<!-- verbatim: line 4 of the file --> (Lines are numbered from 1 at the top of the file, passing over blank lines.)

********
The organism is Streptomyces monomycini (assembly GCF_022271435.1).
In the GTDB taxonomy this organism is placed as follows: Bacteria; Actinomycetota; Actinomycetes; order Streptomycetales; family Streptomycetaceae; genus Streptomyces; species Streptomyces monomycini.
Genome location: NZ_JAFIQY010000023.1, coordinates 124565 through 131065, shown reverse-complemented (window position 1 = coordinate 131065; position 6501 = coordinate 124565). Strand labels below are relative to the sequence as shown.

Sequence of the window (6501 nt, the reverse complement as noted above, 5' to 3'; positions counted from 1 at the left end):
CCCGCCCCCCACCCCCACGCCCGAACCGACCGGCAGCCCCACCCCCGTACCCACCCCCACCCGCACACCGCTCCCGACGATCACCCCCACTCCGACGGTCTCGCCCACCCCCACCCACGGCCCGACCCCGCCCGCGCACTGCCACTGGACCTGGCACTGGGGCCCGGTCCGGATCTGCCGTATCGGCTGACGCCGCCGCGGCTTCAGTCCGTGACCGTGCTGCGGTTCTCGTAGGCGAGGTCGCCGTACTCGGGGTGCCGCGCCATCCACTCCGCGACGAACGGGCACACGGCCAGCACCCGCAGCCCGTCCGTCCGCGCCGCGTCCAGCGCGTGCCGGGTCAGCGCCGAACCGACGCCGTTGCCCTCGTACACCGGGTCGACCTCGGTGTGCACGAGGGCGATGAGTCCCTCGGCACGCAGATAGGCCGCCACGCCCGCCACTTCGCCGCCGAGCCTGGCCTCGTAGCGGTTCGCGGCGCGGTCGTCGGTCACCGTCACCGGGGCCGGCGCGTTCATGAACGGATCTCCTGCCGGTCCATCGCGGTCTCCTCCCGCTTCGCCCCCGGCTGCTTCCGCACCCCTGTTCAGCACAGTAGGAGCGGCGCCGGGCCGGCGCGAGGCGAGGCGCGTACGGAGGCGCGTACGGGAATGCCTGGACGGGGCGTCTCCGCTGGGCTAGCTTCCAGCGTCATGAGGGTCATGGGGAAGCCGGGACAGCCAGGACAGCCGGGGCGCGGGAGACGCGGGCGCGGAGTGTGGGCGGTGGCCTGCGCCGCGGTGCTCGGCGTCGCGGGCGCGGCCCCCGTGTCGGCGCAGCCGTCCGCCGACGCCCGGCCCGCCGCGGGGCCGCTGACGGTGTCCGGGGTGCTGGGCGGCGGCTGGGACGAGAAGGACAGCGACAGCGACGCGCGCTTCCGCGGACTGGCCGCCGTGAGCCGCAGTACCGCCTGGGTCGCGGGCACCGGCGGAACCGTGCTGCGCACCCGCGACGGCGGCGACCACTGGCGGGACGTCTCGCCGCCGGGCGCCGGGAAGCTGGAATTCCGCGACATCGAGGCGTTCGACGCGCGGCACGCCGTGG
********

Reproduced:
Sequence of the window (6501 nt, the reverse complement as noted above, 5' to 3'; positions counted from 1 at the left end):